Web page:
It might be best to stay neutral –

Adhir Kalyan: I think it’s wisest this moment in time, as the foreign kid in town to just appreciate baseball rather than pledging allegiance at this moment.

Are there any other shows on television that you’d like appear on?

Adhir Kalyan: I’ve never gotten that question before, actually. I suppose my favorite show on television is ‘Modern Family’. So if the opportunity ever presented itself to do something on that show I think I would like to be a part of that. The other show that I’m watching obsessively right now is ‘The First 48’ on A&E. I don’t think I’d want to be on that show in any shape or form, and it would probably be detrimental to my career anyway, so I guess it would be ‘Modern Family’ at the top of the list. That show will be on for many years to come so perhaps the opportunity will present itself at some point.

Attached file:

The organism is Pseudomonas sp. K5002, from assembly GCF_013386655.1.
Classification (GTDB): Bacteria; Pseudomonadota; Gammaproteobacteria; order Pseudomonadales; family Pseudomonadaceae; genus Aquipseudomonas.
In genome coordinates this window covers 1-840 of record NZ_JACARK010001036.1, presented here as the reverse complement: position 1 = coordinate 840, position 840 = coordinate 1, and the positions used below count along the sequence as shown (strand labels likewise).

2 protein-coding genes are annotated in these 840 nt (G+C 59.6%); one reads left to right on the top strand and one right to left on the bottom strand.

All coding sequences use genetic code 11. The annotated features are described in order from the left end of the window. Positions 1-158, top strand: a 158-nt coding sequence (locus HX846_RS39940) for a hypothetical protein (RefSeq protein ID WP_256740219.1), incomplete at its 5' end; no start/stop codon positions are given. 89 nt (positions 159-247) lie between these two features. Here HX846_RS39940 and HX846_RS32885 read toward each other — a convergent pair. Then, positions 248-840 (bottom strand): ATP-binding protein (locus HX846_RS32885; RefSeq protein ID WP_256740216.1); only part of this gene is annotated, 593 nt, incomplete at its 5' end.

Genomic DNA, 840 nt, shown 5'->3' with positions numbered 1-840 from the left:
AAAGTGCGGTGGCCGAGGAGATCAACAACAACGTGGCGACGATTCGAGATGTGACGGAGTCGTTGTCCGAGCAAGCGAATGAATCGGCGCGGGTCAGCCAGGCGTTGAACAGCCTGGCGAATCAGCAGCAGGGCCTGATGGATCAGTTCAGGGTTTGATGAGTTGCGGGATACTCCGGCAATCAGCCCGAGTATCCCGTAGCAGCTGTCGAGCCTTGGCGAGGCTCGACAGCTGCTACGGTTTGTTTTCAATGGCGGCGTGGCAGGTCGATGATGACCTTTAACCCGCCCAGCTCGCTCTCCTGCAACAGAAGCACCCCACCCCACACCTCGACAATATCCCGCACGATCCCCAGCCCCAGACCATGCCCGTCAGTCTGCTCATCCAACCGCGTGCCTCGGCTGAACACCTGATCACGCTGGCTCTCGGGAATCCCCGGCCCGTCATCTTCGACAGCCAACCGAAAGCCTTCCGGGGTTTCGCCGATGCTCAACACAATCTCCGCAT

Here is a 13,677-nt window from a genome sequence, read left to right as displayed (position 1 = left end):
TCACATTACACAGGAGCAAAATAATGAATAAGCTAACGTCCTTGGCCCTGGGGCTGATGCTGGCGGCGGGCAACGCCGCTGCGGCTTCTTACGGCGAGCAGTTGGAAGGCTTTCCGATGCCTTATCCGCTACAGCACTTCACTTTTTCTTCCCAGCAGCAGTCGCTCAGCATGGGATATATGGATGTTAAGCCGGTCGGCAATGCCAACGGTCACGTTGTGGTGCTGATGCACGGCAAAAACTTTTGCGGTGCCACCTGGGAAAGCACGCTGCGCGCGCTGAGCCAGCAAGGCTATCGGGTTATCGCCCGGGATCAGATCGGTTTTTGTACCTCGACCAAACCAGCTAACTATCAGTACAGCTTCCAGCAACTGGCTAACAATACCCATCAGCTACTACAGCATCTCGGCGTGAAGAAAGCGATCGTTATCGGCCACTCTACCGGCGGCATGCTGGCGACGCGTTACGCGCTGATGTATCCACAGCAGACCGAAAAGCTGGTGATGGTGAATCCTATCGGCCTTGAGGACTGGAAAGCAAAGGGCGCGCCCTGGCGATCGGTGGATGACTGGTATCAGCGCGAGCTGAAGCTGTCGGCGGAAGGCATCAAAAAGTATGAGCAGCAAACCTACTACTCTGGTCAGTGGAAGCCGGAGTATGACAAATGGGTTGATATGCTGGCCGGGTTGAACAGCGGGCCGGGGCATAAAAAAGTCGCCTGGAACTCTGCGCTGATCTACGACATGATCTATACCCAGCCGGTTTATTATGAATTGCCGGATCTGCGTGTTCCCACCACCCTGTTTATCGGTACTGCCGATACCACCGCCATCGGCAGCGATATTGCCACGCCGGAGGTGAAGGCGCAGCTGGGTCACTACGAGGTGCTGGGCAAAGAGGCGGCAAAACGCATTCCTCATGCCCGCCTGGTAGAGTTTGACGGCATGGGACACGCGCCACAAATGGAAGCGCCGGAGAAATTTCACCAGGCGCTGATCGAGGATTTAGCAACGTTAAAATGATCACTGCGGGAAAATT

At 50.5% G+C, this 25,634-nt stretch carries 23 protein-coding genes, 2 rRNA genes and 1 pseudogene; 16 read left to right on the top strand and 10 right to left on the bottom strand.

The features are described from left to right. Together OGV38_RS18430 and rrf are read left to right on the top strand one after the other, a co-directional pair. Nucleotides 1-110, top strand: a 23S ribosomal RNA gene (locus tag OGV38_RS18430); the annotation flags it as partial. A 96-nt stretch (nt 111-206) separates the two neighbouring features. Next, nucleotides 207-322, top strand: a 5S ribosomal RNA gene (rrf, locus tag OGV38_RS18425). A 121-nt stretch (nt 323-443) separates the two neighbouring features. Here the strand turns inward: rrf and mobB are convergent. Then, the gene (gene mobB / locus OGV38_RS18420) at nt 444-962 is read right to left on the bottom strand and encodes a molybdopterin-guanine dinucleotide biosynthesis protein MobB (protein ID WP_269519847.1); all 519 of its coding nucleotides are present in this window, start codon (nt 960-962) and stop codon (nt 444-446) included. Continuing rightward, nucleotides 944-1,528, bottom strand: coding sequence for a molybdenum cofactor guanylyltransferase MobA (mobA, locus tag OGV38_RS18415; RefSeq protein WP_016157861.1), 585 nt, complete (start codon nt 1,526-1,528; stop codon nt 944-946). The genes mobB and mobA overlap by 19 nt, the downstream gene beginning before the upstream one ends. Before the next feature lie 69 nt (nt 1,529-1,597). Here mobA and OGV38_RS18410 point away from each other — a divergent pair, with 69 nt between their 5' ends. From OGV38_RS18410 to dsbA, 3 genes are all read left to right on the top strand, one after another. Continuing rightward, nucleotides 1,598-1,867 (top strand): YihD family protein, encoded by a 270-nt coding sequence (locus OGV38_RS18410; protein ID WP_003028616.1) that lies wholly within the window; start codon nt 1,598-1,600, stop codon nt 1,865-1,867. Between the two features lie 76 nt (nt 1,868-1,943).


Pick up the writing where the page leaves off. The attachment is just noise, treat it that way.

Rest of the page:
Rules of Engagement airs on CBS Thursdays at 8:30pm eastern/7:30 central.

You can read all our Rules of Engagement coverage here.

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Adhir Kalyan